Adeno-associated virus type 2 at 3.0 A (xie, et al, Proc Natl Acad Sci U S A. 2002; 99:10405-10.) Courtesy David Pintel
It’s an understatement to say viruses are small.
But an average virus dwarfs the diminutive variety known as parvoviruses, which are among the most minuscule pathogens known to science.
Tucked inside a protective protein shell, or capsid, parvoviruses contain a single DNA strand of about 5,000 nucleotides. If parvo’s genetic material is like an hour-long stroll around your neighborhood, a bigger virus like herpes is equivalent to walking from St. Louis to Columbia, Missouri.
Dr. David Pintel stands next to a scan in his lab in Bond Life Sciences Center on Tuesday, Feb. 3, 2015. Hannah Baldwin/Bond LSC.
“I joke that we can do the whole parvovirus genome project in an afternoon, because it’s just taking it downstairs and having it sequenced,” said David Pintel, a Bond Life Sciences Center virologist and Dr. R. Phillip and Diane Acuff endowed professor in medical research at the University of Missouri. “It’s the size of one gene in the mammalian chromosome.”
But that little stretch of DNA still has plenty of tricks up its sleeve.
Pintel has spent nearly 35 years studying parvo and is one of the world’s foremost experts on the virus, but he’s still plumbing the tiny pathogen’s depths.
His lab focuses on unraveling how parvo interferes with a host cell’s lifecycle and understanding the virus’ quirky RNA processing strategies.
“Even though the virus is small, it’s not simple,” David Pintel said. “Otherwise we’d be out of business.”
Over the last two decades, parvo has become an important tool for gene therapy, an experimental technique that fights a disease by inactivating or replacing the genes that cause it. Researchers enlist a kind of parvovirus known as adeno-associated virus as a gene therapy vector, the vehicle that delivers a new gene to a cell’s nucleus. Pintel helped suss out the virus’ basic biology, an important step for developing effective gene therapy.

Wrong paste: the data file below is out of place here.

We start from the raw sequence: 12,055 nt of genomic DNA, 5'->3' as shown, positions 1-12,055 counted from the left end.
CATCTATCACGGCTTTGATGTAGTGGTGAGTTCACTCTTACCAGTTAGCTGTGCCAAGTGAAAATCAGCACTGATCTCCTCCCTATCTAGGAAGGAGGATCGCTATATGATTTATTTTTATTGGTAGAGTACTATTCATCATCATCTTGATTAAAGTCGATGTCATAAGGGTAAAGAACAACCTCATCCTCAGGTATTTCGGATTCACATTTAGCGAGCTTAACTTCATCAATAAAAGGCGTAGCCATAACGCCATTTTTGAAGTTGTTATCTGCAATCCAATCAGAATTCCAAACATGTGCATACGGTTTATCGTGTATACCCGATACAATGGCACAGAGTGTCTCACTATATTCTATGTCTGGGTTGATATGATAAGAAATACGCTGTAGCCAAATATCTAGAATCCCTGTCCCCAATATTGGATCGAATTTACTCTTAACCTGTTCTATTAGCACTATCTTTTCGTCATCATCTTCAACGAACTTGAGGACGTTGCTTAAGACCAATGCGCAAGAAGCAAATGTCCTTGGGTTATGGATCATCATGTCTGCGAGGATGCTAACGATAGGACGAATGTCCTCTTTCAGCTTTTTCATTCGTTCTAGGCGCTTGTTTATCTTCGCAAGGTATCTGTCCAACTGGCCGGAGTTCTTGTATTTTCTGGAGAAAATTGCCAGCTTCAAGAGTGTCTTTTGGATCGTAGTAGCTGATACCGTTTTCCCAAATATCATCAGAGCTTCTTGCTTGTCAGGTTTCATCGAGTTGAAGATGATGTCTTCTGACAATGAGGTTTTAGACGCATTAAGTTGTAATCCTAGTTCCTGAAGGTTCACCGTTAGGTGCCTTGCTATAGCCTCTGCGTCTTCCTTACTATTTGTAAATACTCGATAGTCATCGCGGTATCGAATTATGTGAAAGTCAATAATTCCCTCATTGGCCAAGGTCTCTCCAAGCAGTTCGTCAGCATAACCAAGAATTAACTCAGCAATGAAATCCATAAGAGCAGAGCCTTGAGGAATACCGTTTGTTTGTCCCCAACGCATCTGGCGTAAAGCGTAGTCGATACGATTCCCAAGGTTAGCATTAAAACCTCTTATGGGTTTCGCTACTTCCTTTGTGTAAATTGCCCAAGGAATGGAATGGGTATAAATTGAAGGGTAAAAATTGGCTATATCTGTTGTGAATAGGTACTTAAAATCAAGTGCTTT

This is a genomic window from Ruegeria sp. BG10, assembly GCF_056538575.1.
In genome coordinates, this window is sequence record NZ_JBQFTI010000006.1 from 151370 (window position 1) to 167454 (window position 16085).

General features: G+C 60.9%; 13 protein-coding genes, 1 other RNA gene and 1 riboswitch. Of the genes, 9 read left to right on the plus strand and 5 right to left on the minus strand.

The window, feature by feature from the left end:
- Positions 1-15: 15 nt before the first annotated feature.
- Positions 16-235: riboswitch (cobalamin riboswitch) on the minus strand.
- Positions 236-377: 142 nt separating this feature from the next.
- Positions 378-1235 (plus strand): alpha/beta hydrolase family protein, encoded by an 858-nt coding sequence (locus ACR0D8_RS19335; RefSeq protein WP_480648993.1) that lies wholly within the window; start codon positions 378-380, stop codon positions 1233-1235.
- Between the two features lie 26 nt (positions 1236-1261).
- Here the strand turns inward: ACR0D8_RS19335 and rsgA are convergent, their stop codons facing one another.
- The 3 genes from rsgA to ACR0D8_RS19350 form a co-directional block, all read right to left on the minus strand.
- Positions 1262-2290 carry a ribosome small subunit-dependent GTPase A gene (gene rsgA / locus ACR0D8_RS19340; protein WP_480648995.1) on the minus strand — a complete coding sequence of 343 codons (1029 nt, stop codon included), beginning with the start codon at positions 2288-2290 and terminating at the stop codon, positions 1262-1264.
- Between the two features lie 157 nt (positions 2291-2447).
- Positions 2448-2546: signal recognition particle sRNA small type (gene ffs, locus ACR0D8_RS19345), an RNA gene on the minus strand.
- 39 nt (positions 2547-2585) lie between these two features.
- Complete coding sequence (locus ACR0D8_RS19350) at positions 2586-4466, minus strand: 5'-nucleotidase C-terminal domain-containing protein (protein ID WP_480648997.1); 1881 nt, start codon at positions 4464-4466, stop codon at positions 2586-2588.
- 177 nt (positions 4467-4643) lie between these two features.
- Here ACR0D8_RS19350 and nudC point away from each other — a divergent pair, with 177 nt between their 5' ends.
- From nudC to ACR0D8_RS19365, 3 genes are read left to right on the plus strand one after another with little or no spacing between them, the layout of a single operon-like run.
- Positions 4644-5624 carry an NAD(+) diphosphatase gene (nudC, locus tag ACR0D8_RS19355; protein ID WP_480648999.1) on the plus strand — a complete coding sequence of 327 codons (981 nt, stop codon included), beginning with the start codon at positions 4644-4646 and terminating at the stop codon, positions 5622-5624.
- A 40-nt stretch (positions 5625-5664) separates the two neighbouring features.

A varied virus
The name ‘parvo’ comes from the Latin word for ‘small.’ But the virus’ size makes it a resourceful, versatile enemy and a valuable model for understanding viruses and how they interact with hosts.
Parvoviruses fall into five main groups. They infect a broad swath of animal species from mammals such as humans and mice to invertebrates such as insects, crabs and shrimp.
Canine Parvovirus at 2.9 A (Tsao, et al, Science. 1991; 251:1456-65.) Courtesy David Pintel.
Canine parvovirus, or CPV, is perhaps the best-known type.
It targets the rapidly dividing cells in a dog’s gastrointestinal tract and causes lethargy, vomiting, extreme diarrhea and sometimes death. In humans, Fifth disease, caused by parvovirus B19, is the most common. This relatively innocuous virus usually infects children and causes cold-like symptoms followed by a “slapped cheek” rash. There is no vaccine for Fifth disease, but infections typically resolve without intervention.
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Pintel surveyed the whole parvo family to understand its idiosyncrasies.
To study bocavirus – a kind of parvo recently linked to a human disease – Pintel looked closely at the dog version, minute virus of canines (MVC). MCV serves as a good model for the human disease-causing virus. While examining MVC, he noticed an unexpected signal in the center of the viral genome. The signal terminates RNA encoding proteins for the virus’ shell, a vital part of the pathogen.